In his encyclical, Leo pointed out that the Masons were in cahoots with the Socialists and Communists. Quizzically, he omitted the Jews. Perhaps it escaped his mind. Leo also referred to the fact that Masons believed in such demonic notions as democracy, free elections, the rule of law, and the separation of church and state.
This opposition to Freemasonry persisted into the 20th century. Pope Pius XII hated them.
Freemasons suffered harshly in Nazi Germany. Adolf Hitler firmly believed that they had been completely subverted by the Jews, as described in The Protocols of the Elders of Zion. As he explained in his bestselling autobiography Mein Kampf, the Masons had been subverted to provide a mask of legitimacy for the diabolical Jew:
[I]n Freemasonry, which has succumbed to him completely, he has an excellent instrument with which to fight for his aims and put them across. The governing circles and the higher strata of the political and economic bourgeoisie are brought into his nets by the strings of Freemasonry, and never need to suspect what is happening.
Accordingly, the Nazis made it one of their top priorities to uproot the organization. The government seized Masonic temples, jailed their membership, and otherwise made life very difficult for anybody attached to the group. In fact, it was Adolf Eichmann's first assignment in the SS to track the activities of suspected Masons.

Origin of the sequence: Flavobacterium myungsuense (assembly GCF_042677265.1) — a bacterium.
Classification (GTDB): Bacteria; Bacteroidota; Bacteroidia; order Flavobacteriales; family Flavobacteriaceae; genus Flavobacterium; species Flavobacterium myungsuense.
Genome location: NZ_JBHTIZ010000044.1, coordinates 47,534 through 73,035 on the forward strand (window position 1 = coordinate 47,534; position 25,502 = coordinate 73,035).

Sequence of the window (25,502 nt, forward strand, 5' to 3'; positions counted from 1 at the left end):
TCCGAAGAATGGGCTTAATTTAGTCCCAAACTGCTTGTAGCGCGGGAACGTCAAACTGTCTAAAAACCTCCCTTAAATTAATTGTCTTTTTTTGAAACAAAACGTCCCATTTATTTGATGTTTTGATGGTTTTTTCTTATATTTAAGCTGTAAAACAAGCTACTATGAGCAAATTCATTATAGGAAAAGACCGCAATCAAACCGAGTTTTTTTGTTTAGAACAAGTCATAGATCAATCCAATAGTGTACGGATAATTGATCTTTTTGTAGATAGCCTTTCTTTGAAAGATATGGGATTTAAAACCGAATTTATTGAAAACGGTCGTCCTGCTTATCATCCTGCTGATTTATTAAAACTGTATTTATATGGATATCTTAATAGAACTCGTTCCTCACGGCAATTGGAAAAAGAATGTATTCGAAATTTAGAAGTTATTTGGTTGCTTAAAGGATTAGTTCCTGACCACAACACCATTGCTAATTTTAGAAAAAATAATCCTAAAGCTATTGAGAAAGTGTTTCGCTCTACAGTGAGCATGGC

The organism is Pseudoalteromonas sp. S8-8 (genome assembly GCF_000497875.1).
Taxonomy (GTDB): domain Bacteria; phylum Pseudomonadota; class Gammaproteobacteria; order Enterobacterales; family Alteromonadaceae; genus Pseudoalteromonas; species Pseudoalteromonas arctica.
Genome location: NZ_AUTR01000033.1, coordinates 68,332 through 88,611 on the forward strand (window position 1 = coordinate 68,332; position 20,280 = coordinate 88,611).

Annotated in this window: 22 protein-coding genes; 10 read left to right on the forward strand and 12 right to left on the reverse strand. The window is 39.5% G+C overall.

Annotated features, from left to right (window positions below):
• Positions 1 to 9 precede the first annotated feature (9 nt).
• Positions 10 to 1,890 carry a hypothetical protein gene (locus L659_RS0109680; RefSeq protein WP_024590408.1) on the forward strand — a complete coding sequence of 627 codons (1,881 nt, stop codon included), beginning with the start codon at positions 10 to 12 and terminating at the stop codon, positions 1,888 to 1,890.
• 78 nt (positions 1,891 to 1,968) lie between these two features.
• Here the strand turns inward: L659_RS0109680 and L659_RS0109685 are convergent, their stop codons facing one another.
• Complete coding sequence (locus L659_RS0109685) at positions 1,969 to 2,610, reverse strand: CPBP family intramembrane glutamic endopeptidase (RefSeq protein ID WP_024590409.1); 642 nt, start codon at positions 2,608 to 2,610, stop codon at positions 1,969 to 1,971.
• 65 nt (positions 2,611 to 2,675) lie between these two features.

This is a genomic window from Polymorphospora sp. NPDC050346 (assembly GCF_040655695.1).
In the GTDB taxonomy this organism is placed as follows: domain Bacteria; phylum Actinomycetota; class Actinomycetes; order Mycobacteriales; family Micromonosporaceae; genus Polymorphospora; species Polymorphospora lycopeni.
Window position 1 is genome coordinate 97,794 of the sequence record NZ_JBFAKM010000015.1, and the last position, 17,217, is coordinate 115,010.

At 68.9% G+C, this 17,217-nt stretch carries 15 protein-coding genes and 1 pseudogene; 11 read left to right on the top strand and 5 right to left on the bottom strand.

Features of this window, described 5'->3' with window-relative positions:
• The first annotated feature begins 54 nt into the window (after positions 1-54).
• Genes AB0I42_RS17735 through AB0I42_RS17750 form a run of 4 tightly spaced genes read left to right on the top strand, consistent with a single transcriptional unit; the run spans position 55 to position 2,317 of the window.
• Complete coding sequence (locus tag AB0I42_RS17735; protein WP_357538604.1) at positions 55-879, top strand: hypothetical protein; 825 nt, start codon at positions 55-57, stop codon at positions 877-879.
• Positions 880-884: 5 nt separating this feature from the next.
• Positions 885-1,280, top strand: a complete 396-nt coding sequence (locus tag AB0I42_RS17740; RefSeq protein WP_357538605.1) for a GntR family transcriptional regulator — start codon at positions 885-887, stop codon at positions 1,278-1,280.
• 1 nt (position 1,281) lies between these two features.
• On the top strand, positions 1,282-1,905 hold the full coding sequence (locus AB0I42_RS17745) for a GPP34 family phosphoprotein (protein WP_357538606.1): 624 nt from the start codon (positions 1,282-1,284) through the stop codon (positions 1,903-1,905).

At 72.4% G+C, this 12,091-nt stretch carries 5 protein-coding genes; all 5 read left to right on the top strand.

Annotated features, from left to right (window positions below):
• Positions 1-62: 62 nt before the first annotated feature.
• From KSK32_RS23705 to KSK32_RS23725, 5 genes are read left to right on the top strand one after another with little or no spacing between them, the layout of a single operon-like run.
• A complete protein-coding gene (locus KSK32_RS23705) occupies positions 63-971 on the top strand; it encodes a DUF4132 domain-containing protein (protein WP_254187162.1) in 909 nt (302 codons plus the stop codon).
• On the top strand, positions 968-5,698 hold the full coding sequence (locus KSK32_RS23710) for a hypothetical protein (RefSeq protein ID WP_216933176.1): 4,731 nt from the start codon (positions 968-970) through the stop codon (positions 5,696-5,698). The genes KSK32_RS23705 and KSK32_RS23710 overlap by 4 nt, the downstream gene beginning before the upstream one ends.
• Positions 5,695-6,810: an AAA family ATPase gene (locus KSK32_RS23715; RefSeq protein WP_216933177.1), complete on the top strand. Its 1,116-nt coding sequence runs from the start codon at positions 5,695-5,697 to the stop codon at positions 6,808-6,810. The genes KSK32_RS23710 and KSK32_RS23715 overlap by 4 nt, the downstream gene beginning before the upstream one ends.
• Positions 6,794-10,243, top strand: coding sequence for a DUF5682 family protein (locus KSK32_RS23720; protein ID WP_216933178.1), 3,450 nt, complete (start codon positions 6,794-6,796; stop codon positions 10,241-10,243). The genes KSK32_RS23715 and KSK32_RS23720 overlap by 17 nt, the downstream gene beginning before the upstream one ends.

When a new member joins, his initial ranks in the organization are referred to the Blue Lodge. This culminates in the designation of "Master Mason." At which point, the newly-minted Mason faces a choice: pursue either the Scottish Rite or the York Rite. Men who choose the York Rite eventually have the option of joining the Knights Templar.
Why They Are Hated And FearedBut why do the Masons have so many enemies? Historically, the group has been attacked for a variety of reasons.
Contributing to the sinister reputation are all of their freaky ceremonies. The Masons are very proud of their rituals, which have been copied innumerable times.
One longstanding sore point for the Masons has been the plagiarization of Masonic ceremonies and symbology by Joseph Smith for his religious cult known as the Mormon Church. Smith was inducted into the brotherhood in March 1842. In May he produced the Endowment ceremony, which borrowed whole sections of dialogue from the Masonic ritual. This pissed off a lot of Freemasons, to say the least. Like every Mason, Smith had been required to swear an oath never to reveal the secrets of Freemasonry to non-members, under pain of death. Oh well. Evidently tired of taking crap from the Masons, the Mormons finally excised the offending elements from their ceremony in 1990.
One prominent 19th century Mason was Albert Pike. He was an officer in the Confederate army during the Civil War, who later went on to become a big deal in Freemasonry. He wrote seminal books which are still read today by the Freemasons.
He was also evidently a big fat racist, writing editorials in his newspaper inveighing against the Negroes and so forth. It is widely-believed but poorly documented that Pike might have been one of the original founders of the Ku Klux Klan. The Masons vehemently deny this, of course.